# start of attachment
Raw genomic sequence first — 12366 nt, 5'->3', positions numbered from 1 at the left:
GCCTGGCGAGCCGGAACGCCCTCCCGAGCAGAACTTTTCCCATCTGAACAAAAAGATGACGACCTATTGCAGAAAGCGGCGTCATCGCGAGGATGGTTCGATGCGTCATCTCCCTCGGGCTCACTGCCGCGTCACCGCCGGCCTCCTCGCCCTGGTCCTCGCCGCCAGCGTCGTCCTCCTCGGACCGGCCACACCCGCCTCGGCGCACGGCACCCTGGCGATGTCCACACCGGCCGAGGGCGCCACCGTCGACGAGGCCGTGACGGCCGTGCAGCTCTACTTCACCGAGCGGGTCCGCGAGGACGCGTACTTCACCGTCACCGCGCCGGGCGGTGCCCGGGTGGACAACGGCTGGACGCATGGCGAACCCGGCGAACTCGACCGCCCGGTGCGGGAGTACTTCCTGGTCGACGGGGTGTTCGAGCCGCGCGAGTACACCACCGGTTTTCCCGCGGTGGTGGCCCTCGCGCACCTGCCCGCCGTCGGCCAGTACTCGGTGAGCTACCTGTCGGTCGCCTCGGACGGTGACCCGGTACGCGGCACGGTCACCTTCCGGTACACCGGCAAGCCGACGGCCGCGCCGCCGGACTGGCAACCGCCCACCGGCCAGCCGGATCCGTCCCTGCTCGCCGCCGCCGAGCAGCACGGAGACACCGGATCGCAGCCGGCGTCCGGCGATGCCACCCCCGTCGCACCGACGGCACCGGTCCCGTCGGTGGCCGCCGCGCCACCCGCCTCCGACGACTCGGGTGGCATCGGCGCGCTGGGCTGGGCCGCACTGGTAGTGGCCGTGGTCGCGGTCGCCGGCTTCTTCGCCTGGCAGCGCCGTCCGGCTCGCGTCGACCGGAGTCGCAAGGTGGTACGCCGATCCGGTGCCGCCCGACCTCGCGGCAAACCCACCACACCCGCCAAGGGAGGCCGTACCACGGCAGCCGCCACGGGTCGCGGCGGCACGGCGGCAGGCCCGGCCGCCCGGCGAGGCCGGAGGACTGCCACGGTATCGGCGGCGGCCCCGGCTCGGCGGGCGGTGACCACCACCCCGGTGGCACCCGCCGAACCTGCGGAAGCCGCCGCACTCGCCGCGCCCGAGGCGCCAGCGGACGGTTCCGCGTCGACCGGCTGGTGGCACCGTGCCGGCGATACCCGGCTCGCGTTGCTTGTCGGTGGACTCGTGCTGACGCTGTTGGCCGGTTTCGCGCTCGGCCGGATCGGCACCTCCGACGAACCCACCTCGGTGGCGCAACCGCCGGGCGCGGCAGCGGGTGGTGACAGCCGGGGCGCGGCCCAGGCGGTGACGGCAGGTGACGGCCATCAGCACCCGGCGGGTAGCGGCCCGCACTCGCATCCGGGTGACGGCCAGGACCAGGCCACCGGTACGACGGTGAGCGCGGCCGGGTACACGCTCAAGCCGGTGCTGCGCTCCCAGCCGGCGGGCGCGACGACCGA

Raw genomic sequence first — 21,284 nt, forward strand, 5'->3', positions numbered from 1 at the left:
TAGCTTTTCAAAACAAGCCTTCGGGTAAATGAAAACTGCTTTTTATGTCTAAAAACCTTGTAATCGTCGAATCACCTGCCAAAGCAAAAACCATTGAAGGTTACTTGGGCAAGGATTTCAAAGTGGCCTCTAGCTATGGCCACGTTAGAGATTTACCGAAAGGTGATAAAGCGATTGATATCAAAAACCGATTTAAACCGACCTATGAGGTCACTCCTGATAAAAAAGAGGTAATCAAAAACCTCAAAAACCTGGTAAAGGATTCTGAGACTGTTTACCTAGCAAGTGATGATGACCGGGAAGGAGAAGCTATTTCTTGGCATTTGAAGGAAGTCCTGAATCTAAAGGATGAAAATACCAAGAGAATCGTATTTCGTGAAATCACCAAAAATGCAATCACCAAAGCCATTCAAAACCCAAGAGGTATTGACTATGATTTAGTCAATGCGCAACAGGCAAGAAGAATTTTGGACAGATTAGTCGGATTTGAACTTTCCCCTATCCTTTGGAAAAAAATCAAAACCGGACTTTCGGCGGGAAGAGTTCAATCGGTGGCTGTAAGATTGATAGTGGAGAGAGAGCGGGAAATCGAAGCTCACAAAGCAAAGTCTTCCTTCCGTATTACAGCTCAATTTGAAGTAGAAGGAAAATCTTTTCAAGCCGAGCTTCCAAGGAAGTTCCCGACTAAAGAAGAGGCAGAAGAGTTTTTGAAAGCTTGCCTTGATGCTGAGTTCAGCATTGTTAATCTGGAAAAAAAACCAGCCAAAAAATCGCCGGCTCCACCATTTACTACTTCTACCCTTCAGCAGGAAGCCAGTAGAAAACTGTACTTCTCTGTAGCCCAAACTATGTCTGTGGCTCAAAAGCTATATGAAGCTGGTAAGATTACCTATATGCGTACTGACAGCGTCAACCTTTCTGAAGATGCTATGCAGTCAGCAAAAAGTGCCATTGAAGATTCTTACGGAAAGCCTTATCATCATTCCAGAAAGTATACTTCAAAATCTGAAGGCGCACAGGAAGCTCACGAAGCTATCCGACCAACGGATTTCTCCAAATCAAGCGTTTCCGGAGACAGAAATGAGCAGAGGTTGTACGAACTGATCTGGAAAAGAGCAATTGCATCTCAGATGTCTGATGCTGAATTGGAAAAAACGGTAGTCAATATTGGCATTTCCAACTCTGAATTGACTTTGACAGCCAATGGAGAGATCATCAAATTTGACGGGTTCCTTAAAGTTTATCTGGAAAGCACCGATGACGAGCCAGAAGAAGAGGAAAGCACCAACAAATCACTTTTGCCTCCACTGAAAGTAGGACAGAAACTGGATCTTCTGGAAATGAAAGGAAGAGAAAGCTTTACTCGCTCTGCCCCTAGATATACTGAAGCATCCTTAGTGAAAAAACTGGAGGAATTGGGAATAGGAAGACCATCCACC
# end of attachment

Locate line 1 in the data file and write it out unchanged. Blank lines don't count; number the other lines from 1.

Raw genomic sequence first — 12366 nt, 5'->3', positions numbered from 1 at the left: